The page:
Teengirl Fantasy / Gatekeeper / James Ferraro The Waldorf, Vancouver BC August 17
Published Aug 20, 2012It's not too unusual for L.A.-based experimental auteur James Ferraro to be a no-show, but this time was a particular bummer. Aside from general curiosity of what new material he might play, his work under the recent computer game-mining BEBETUNE$ moniker, not to mention his recent and insanely on-vibe and crystalline Far Side Virtual album, would have fit in perfectly adjacent to fellow HD enthusiasts Gatekeeper.
It took a while for word to spread that Ferraro would not be playing, so it wasn't until after midnight that Gatekeeper emerged, obscured by twice as much fog as you'd expect -- even for such an atmospheric, high-concept outfit. Anyone who's heard their new Exo record will know the duo don't mess around; they're heavily dedicated aesthetes, so the clean, computer-generated, Halo-recalling album art matches perfectly not only with their claustrophobic, futurian beats, but also with the specially designed first-person gaming environment that came up for download with the release.
That might seem almost gimmicky, but it's clear they invest a lot in their distinct type of total immersion; subterranean, intense and interested more in evoking dark, late-'90s drum 'n' bass-style atmospherics and recreating The Matrix 2 rave scene in a post-ironic context than the more purely luxury-obsessed peers digging through old dance genres at the moment. Live, their super-slick techno veneer is just as realized -- relentless and pulsating at pretty steady 150 BPMs.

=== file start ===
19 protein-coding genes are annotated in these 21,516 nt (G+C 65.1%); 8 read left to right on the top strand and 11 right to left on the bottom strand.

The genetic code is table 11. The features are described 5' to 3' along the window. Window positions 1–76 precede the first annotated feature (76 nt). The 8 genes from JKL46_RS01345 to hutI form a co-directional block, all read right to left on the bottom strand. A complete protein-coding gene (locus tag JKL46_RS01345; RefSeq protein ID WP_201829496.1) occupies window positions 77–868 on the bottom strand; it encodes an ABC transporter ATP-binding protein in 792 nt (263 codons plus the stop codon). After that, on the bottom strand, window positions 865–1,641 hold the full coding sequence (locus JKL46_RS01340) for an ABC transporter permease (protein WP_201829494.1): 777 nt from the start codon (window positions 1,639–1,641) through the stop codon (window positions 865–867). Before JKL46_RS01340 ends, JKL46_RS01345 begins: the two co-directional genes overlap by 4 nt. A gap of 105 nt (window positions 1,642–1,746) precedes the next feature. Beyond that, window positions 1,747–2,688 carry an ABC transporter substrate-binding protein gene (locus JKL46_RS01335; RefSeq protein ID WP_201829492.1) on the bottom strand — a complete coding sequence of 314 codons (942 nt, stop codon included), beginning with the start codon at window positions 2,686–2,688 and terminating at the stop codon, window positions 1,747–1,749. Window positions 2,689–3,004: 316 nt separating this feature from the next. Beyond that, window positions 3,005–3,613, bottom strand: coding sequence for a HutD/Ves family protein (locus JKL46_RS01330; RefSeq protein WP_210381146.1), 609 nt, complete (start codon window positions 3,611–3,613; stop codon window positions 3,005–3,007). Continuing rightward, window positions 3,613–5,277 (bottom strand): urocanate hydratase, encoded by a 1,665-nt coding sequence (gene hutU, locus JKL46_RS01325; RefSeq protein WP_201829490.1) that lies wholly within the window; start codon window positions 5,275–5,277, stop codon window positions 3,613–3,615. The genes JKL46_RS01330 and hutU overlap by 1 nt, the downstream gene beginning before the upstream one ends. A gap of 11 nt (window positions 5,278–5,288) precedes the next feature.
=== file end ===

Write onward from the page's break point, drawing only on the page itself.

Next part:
It was another hour or so before Teengirl Fantasy came out of a similarly thick fog shroud, though it seemed like a good chunk of the crowd had cleared out by this stage. The duo's more soul-focused dance music is comparatively lighter and unsurprisingly very ecstatic, especially thanks to the vocalist that joined them for a few tracks.
The apex of their very "live" (in dance music terms, at least) set was in an extended, ultra-deep version of "Cheaters," off their 2010 debut 7AM. It came off pretty anthemic and actually served as a good example of their central concern: making lush, luxurious dance music with one foot in stripped-down early techno and the other in weird, dark, Orbital-style electronic frivolity.